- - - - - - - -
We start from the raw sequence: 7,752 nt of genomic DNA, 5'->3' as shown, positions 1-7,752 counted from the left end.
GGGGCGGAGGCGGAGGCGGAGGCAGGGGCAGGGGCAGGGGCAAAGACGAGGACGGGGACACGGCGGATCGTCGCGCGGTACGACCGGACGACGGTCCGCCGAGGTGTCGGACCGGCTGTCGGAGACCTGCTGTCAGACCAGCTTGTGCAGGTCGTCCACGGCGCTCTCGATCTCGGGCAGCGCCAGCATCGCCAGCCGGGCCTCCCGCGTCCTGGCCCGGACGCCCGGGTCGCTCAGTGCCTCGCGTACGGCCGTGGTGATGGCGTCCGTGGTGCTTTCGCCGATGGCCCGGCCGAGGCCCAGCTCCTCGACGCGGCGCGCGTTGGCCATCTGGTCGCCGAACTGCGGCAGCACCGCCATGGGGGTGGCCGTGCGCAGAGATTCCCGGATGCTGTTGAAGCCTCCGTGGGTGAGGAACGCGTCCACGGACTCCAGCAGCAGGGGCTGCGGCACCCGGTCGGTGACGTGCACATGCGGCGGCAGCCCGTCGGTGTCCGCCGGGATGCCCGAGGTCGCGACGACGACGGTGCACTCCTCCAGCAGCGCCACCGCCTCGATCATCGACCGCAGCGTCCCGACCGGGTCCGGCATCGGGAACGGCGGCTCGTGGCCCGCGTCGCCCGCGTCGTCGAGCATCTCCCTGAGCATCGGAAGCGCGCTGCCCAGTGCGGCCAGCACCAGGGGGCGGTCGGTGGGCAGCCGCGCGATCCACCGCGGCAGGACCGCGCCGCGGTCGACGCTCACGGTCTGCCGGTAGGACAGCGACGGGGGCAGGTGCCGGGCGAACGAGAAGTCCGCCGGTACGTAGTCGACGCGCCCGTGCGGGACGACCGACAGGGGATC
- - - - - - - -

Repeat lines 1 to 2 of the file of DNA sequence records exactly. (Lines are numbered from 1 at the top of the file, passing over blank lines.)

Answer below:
We start from the raw sequence: 7,752 nt of genomic DNA, 5'->3' as shown, positions 1-7,752 counted from the left end.
GGGGCGGAGGCGGAGGCGGAGGCAGGGGCAGGGGCAGGGGCAAAGACGAGGACGGGGACACGGCGGATCGTCGCGCGGTACGACCGGACGACGGTCCGCCGAGGTGTCGGACCGGCTGTCGGAGACCTGCTGTCAGACCAGCTTGTGCAGGTCGTCCACGGCGCTCTCGATCTCGGGCAGCGCCAGCATCGCCAGCCGGGCCTCCCGCGTCCTGGCCCGGACGCCCGGGTCGCTCAGTGCCTCGCGTACGGCCGTGGTGATGGCGTCCGTGGTGCTTTCGCCGATGGCCCGGCCGAGGCCCAGCTCCTCGACGCGGCGCGCGTTGGCCATCTGGTCGCCGAACTGCGGCAGCACCGCCATGGGGGTGGCCGTGCGCAGAGATTCCCGGATGCTGTTGAAGCCTCCGTGGGTGAGGAACGCGTCCACGGACTCCAGCAGCAGGGGCTGCGGCACCCGGTCGGTGACGTGCACATGCGGCGGCAGCCCGTCGGTGTCCGCCGGGATGCCCGAGGTCGCGACGACGACGGTGCACTCCTCCAGCAGCGCCACCGCCTCGATCATCGACCGCAGCGTCCCGACCGGGTCCGGCATCGGGAACGGCGGCTCGTGGCCCGCGTCGCCCGCGTCGTCGAGCATCTCCCTGAGCATCGGAAGCGCGCTGCCCAGTGCGGCCAGCACCAGGGGGCGGTCGGTGGGCAGCCGCGCGATCCACCGCGGCAGGACCGCGCCGCGGTCGACGCTCACGGTCTGCCGGTAGGACAGCGACGGGGGCAGGTGCCGGGCGAACGAGAAGTCCGCCGGTACGTAGTCGACGCGCCCGTGCGGGACGACCGACAGGGGATC